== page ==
The Hovawart is a medium-sized and very powerful dog that belongs to the recognized service and working dog breeds. But he is also a great family dog, who is excellent with children, very friendly and playful, but also brave and self-confident.
History & Origin
In the Middle Ages, large, sturdy farm dogs were known in the German-speaking areas, which guarded the house, yard, and herds and were referred to as court guards, court wardens, or hovawarths. What these dogs looked like can no longer be said today, but they are probably the ancestors of today’s Hovawart. Only from the early 19th century are there pictures showing farm dogs that are very similar to today’s Hovawart.
When these dogs became fewer and fewer at the end of the 19th century and the more agile, agile shepherd dogs took over their tasks, lovers of the big, sturdy dogs began to protect them from extinction and later to found their own breed.
A man named Kurt Friedrich König is considered to be the founder of the first Hovawart breed club in his country of origin, Germany. He crossbred mainly the Newfoundland, but also the Kuvasz, the Leonberger, and the German Shepherd to create a dog that looked like the old farm dogs and was by nature suitable as a guard dog and protection dog. In 1937 the Hovawart breed was recognized by the VDH.
Numbers, Data, Facts
- Country of origin: Germany
- Life expectancy: 8 – 11 years
- Weight males: 25-40 kg
- Bitch weight: 25 – 40 kg
- Males: 63-70 cm
- Bitches: 58-65 cm
Today’s Hovawart is very flexible and versatile. Dogs of this breed make excellent guard and protection dogs, companion dogs, and therapy dogs. They also work as tracking dogs, man trailers, and avalanche search dogs. They are working dogs and equally great family dogs.
Classification, breed standard & breed standard
- FCI Standard No. 190
- Group 2: Pinschers and Schnauzers – Molossoids – Swiss Mountain Dogs
- Section 2: Molossoids
- 2.2 Mountain Dogs
- With work test
The Character & Essence of the Hovawart
In terms of character, the Hovawart is a very stable and calm but also self-confident dog. His stimulus threshold is very high and there is hardly any risk of him jumping over it. Nevertheless, the Hovawart has protective instincts and fighting instincts. He is very attached to “his people” and seeks their closeness. In terms of temperament, the Hovawart is usually relaxed and reserved, but still very sporty. However, he can also be quite dominant if he is not or wrongly trained. It is, therefore, more suitable for experienced dog owners and is not a beginner’s dog. In any case, he should come to people who show assertiveness and consistency in his upbringing. He must be taught by his owners that he can concentrate fully on “being a dog”. If the hierarchy is clearly regulated, he is by nature a great family dog.
Dealing with family & children
Despite its considerable size, the Hovawart is well suited to dealing with children because it is tolerant, friendly, and easy-going towards them. He also loves to play himself and likes to romp around with children. Nevertheless, the children in the household should be a bit older. Small children must be taught that dealing with a living being is always mutually respectful. The Hovi, as it is affectionately called, has rather poor motor skills, and young dogs in particular romp so wildly that they can accidentally knock over a smaller child. The dog must also be trained very carefully because otherwise, it will sometimes try to get its own way.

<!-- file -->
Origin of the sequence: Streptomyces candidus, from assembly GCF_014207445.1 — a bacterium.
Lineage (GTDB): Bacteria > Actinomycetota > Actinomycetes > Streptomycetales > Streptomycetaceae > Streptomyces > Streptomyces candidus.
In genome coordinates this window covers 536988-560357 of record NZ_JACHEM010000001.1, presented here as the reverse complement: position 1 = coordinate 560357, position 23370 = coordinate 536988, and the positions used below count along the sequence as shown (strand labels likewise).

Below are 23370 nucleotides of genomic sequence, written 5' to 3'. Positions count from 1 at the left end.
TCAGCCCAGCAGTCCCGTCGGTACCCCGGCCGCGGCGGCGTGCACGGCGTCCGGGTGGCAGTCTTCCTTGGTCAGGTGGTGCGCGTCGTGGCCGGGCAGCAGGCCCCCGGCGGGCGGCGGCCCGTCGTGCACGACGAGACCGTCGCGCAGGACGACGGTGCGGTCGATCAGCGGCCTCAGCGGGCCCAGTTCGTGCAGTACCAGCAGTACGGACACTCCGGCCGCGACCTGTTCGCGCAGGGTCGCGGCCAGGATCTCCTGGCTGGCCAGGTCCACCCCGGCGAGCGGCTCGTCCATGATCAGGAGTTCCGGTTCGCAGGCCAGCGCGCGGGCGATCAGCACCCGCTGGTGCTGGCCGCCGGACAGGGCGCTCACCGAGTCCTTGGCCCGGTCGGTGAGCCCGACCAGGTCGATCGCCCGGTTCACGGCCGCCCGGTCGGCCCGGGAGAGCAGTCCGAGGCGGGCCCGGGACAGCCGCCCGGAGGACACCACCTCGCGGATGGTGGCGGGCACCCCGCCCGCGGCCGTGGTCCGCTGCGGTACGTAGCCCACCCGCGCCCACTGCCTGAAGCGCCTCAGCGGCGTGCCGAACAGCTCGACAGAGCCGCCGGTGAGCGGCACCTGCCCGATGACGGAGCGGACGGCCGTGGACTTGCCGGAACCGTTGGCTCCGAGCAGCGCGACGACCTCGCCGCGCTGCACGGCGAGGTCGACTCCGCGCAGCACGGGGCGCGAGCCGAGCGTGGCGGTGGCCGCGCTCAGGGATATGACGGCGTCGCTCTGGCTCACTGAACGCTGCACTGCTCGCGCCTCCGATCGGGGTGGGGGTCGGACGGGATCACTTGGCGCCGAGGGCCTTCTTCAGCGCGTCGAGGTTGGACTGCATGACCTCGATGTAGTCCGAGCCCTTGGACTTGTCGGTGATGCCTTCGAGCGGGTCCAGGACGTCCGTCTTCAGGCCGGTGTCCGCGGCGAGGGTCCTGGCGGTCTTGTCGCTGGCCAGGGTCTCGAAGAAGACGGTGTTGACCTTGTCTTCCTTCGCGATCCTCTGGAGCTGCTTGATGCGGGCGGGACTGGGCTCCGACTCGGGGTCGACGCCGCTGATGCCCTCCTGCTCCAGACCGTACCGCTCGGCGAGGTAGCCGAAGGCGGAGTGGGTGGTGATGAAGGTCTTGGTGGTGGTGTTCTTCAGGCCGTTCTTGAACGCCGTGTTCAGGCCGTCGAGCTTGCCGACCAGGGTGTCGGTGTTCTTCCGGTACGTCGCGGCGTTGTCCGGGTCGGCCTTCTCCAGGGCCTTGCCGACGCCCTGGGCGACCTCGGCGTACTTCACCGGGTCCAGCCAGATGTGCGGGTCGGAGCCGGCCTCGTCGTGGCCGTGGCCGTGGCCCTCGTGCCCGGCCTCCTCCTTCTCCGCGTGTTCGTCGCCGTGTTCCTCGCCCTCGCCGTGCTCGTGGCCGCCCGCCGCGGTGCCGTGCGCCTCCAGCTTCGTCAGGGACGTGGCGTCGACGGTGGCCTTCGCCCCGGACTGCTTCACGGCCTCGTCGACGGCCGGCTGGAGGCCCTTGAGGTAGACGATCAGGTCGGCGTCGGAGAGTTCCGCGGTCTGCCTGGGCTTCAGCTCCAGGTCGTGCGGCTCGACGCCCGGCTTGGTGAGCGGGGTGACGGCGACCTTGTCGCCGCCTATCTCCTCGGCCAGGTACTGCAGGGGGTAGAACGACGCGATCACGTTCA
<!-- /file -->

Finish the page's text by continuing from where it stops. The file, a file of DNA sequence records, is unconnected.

In dealing with strangers
When dealing with strangers, the Hovawart is friendly, reserved, and easy-going as long as they don’t encroach on his territory. If they do that, he reacts in a clearly reprimanding manner. He’s not particularly fond of delivery people and postmen.
When dealing with other dogs
Most Hovawarts have a strong craving for recognition from their peers. They like to show them who’s the stronger one here (especially when they actually are physical). Adult males, in particular, often show a pronounced demeanor, the bitch is a little more reserved or not quite as bold. On the other hand, they also show a lot of tolerance towards significantly smaller and weaker dogs. In general, the Hovawart divides other dogs into chosen friends and enemies according to sometimes incomprehensible criteria, and if you meet a strange dog, you should put your Hovawart on a leash to check its reaction.
When dealing with other pets
How the Hovawart interacts with other pets, such as cats, rabbits, guinea pigs, or birds, depends on whether he recognizes them as a member of the pack. If he does that, then the other pets are not in danger, because the intelligent dog will not hurt any other pack member and certainly not eat them. For this reason, animal family members must be presented to the dog in a correspondingly urgent and careful manner, after which they are largely safe.
Urge to move
As a strong, muscular dog, the Hovawart needs a lot of exercise, and walks alone are not enough for most animals of this breed. They also want to be kept busy and busy elsewhere. In addition to running on the bike and as a companion when horseback riding and jogging, many dog sports such as agility, tournament dog sports, obedience, and tracking are suitable. The best way to find out which the dog likes best is to try it out. Throwing and ball games should be avoided with large dogs in order not to damage the joints. If it is possible, you should also let your Hovawarts “work”. Otherwise, he loves to live in a house with the largest possible garden, because he loves being outdoors.